Islamabad: Pakistani authorities will
consult Indian experts if the government and the Hindu community are unable to reach consensus on the issue of including a provision on divorce in a draft law for registering Hindu marriages, a federal minister has said.
The draft law for registering marriages in the minority
Hindu community has been held up because the government and
Hindu leaders have been unable to overcome differences on the
clause on divorce.
National Harmony Minister Akram Masih Gill, whose
ministry is responsible for the affairs of minority
communities, pointed out that India`s Hindu Marriage Act of
1956 contains a divorce clause.
He said his ministry will consult Indian experts on the
issue if consensus is not reached. Gill said his department
was in the final stages of drafting the revised bill.
"The divorce clause is an integral part of the Hindu Marriage Act," he told reporters.
The clause on divorce in the proposed Hindu Marriage Act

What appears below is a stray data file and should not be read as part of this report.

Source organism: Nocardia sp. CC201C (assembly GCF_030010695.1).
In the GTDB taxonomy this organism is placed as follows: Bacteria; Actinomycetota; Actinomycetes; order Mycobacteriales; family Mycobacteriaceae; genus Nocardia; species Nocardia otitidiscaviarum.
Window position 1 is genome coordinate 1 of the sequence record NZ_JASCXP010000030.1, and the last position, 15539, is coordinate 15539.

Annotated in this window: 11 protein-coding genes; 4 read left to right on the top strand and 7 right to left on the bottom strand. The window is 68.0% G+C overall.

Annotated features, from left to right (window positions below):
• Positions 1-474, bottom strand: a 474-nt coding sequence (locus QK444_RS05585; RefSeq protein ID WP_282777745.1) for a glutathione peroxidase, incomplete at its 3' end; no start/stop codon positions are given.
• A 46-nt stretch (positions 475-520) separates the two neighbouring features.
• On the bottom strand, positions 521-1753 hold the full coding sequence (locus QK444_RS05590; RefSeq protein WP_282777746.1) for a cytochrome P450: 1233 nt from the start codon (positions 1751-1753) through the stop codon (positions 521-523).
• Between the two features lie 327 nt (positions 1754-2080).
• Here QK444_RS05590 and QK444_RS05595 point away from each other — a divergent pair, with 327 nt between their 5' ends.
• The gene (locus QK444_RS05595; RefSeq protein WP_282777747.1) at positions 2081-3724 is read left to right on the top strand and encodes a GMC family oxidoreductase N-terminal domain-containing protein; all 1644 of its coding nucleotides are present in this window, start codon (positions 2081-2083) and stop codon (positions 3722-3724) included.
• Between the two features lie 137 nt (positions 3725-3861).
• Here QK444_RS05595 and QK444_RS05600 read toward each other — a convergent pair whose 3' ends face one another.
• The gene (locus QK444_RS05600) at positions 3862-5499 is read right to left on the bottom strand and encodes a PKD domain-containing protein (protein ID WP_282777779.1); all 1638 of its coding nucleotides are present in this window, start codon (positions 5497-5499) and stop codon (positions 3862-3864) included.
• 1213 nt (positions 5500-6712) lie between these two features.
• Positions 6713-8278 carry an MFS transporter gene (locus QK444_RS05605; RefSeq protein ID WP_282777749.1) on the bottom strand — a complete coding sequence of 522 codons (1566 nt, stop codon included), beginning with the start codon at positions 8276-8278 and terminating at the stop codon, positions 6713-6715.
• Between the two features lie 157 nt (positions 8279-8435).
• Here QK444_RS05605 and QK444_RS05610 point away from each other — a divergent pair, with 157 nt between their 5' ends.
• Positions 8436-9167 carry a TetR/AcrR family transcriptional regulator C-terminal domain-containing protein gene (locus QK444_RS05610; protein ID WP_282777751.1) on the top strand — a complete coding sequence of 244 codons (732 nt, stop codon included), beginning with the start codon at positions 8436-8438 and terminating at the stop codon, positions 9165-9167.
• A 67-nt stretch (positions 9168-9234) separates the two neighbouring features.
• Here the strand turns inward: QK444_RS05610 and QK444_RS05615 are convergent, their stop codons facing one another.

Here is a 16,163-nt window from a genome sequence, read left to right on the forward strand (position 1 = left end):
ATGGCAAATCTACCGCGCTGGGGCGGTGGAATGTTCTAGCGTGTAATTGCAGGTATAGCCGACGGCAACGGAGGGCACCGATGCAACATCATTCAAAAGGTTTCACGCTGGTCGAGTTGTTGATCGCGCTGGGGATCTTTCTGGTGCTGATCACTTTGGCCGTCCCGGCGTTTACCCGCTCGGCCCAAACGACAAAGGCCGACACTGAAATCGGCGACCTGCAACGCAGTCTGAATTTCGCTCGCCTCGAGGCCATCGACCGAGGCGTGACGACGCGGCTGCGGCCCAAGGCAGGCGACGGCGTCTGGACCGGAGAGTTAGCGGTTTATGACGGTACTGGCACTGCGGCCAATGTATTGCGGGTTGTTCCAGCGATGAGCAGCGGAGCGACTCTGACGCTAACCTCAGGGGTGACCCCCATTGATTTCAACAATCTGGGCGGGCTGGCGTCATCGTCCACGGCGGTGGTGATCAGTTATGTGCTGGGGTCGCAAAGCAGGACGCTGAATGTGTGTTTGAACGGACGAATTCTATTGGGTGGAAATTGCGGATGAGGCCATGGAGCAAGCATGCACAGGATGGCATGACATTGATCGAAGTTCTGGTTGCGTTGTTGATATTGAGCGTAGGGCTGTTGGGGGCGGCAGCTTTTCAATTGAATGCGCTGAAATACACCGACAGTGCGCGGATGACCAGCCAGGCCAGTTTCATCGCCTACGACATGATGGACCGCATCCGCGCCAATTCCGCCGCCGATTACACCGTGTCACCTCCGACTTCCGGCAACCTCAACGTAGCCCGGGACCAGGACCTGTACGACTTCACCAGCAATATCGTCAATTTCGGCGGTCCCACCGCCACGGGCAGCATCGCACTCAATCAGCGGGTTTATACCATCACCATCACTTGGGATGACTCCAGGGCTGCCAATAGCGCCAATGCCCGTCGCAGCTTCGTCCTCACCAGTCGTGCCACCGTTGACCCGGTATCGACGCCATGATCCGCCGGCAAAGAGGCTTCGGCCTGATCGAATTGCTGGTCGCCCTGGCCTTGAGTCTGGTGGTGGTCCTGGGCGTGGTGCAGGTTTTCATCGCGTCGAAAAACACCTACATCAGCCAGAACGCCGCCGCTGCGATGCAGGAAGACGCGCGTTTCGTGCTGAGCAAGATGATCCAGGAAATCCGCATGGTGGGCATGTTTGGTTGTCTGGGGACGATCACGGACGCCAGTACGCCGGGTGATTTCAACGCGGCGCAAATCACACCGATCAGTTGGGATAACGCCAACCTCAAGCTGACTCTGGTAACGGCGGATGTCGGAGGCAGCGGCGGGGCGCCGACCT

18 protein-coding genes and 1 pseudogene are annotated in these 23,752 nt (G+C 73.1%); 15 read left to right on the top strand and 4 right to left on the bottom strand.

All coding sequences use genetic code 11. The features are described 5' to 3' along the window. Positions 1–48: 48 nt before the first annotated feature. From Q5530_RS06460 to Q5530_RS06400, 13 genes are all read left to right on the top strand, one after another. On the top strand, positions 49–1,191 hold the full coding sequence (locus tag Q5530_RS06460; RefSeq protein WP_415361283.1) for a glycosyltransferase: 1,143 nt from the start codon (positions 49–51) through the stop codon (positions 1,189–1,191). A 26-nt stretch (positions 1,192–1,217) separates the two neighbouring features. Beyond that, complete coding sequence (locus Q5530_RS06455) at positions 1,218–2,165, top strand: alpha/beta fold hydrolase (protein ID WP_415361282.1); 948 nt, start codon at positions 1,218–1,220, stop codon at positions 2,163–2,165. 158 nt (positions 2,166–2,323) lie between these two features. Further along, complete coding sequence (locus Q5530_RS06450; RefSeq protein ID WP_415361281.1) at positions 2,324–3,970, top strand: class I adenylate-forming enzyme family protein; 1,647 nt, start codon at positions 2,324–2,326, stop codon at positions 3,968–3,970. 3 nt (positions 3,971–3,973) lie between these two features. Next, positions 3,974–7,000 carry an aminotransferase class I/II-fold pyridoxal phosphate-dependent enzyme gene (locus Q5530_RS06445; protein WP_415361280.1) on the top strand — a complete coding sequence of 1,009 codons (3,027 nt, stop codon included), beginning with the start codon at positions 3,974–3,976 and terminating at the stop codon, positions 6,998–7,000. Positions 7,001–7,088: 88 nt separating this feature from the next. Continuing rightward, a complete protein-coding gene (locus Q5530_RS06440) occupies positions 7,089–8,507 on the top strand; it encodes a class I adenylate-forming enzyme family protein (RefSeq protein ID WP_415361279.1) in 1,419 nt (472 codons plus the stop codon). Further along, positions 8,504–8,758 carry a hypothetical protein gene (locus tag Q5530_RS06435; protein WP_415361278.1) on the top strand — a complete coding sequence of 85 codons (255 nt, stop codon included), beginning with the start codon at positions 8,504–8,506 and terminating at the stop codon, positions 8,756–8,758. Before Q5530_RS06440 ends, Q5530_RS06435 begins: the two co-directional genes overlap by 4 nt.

has proved contentious since the bill was drafted in 2008,
with the government differing with Hindu leaders, who believe
divorce is not part of their religion?s culture.
"We will never allow the government to have a divorce
clause in the Hindu Marriage Act... We have no concept of
divorce in our religion," said Pakistan Hindu Council chief
patron Ramesh Kumar.
Kumar, a member of the National Assembly or lower house
of parliament on a reserved seat for non-Muslims, has been
campaigning for the issue for many years.
In 2007, he filed a petition in the Supreme Court seeking
its help to resolve the problem.
Hindus are Pakistan`s largest minority but they have
struggled to register their marriages due to chronic delays in
the passage of the act by Parliament.
Pakistan currently has no system for registering
marriages for certain minorities, including Hindus, Sikhs and
Clause 13 of the proposed 16-page bill states that any
Hindu can divorce his wife or her husband at any time and in
any court. Various conditions have been proposed for divorce
The draft empowers any court to entertain a petition for
the legal dissolution of a marriage.